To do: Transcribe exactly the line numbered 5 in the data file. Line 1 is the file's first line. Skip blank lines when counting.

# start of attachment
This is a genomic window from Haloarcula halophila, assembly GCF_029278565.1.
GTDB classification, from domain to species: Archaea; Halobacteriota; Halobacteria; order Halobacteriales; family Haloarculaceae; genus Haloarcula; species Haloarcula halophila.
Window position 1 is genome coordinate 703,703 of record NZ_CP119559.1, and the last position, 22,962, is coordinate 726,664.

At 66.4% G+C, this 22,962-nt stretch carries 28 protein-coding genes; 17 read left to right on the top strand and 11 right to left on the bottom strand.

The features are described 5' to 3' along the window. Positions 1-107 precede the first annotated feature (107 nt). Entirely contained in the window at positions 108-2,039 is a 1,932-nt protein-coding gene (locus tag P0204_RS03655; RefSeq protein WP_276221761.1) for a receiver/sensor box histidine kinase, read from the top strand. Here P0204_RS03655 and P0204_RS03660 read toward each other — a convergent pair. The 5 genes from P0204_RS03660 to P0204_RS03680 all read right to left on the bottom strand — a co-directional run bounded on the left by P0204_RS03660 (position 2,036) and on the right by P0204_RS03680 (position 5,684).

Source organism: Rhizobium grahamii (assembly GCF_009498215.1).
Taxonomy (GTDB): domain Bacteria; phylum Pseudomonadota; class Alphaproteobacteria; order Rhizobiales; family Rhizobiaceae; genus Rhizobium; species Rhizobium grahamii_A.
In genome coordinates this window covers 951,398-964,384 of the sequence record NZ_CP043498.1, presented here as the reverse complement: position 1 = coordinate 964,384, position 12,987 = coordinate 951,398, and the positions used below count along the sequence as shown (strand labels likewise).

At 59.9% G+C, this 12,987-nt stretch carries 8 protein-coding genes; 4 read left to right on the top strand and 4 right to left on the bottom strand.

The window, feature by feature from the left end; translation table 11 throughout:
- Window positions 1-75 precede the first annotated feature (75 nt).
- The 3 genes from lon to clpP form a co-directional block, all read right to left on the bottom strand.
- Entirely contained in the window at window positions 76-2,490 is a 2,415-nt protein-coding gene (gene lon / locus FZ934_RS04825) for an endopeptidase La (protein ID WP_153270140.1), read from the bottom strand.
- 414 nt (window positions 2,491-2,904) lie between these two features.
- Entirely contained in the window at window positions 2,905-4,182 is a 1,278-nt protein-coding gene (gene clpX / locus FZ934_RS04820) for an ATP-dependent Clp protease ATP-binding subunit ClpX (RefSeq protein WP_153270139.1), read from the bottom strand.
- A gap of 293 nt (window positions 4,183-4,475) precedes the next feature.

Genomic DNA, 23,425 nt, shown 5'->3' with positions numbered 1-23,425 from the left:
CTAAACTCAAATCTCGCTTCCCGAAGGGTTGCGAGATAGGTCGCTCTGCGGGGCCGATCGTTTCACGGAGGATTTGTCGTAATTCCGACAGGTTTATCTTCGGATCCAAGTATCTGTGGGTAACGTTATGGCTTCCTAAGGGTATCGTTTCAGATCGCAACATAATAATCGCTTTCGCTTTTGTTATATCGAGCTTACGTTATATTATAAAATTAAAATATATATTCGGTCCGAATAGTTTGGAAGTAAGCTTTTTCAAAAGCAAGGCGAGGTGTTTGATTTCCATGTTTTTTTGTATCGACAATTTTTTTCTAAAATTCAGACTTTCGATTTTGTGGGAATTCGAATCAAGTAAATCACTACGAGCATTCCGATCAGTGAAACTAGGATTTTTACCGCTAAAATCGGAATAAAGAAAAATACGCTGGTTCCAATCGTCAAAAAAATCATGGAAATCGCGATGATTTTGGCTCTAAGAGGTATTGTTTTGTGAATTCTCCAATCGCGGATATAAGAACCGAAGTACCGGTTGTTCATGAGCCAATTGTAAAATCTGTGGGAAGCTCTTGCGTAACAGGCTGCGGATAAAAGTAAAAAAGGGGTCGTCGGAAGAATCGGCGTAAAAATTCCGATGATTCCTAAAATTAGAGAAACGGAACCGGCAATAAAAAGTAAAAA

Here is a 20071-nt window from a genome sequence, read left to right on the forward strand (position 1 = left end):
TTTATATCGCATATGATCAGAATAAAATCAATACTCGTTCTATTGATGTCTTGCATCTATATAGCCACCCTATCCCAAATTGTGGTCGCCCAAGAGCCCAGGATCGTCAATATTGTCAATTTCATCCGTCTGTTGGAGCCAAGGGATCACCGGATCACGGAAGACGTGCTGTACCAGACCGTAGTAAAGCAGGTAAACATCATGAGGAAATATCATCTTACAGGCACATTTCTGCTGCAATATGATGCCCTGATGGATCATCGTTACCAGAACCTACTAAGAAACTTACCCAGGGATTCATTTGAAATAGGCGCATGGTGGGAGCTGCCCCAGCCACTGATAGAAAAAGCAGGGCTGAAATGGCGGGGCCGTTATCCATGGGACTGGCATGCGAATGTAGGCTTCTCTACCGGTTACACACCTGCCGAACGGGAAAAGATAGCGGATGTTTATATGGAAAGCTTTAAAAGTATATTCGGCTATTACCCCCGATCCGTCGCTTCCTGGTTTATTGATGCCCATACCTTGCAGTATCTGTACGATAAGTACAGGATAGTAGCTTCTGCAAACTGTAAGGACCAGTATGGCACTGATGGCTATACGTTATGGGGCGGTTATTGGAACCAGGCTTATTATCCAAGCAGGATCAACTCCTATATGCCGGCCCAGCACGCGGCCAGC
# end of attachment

The features are described 5' to 3' along the window. Positions 1-107 precede the first annotated feature (107 nt). Entirely contained in the window at positions 108-2,039 is a 1,932-nt protein-coding gene (locus tag P0204_RS03655; RefSeq protein WP_276221761.1) for a receiver/sensor box histidine kinase, read from the top strand. Here P0204_RS03655 and P0204_RS03660 read toward each other — a convergent pair. The 5 genes from P0204_RS03660 to P0204_RS03680 all read right to left on the bottom strand — a co-directional run bounded on the left by P0204_RS03660 (position 2,036) and on the right by P0204_RS03680 (position 5,684).